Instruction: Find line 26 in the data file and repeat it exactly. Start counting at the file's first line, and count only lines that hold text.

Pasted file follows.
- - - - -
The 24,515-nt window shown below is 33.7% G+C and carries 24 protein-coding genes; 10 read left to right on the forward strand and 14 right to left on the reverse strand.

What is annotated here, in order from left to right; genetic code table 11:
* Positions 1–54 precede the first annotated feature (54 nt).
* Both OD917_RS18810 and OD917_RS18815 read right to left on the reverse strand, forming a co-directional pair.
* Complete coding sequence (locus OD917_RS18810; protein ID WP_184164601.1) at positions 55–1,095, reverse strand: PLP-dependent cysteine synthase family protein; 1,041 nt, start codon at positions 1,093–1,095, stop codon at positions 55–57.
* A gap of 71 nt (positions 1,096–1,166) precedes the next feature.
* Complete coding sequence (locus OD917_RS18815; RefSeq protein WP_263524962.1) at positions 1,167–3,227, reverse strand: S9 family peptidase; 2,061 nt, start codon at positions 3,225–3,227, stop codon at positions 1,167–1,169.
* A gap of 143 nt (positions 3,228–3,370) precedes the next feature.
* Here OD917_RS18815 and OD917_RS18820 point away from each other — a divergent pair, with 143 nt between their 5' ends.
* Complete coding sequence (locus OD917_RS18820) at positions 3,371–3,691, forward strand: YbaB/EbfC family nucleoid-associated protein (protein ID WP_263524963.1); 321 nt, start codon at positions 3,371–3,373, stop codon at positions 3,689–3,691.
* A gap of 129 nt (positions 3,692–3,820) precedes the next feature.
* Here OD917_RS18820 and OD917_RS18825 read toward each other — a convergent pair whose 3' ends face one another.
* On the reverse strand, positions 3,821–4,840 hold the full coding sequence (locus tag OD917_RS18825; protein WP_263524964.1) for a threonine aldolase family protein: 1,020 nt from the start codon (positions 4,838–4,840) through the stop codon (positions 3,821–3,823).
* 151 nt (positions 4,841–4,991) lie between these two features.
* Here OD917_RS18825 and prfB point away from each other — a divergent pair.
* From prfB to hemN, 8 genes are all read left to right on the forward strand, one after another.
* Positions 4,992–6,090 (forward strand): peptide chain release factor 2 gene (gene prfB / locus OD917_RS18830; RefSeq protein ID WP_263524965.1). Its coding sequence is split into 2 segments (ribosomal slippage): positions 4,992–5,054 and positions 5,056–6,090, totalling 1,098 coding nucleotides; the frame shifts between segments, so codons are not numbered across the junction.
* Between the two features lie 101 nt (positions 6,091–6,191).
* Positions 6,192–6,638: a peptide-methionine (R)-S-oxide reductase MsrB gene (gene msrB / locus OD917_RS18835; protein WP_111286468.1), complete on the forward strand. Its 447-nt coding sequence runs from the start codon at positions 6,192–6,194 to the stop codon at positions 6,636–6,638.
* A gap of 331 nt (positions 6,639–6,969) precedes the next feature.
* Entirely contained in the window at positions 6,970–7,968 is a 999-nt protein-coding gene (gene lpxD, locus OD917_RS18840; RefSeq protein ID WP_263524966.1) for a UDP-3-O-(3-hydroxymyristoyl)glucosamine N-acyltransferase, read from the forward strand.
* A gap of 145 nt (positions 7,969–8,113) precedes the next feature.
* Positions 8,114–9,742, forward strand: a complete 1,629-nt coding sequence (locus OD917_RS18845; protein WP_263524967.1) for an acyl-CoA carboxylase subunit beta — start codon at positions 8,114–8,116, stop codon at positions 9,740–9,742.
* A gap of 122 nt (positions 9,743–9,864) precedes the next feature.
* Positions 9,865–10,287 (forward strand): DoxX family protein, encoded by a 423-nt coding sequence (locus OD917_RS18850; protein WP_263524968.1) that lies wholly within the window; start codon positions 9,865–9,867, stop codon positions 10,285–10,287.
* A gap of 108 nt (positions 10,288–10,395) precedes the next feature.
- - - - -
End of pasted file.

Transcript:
* A gap of 108 nt (positions 10,288–10,395) precedes the next feature.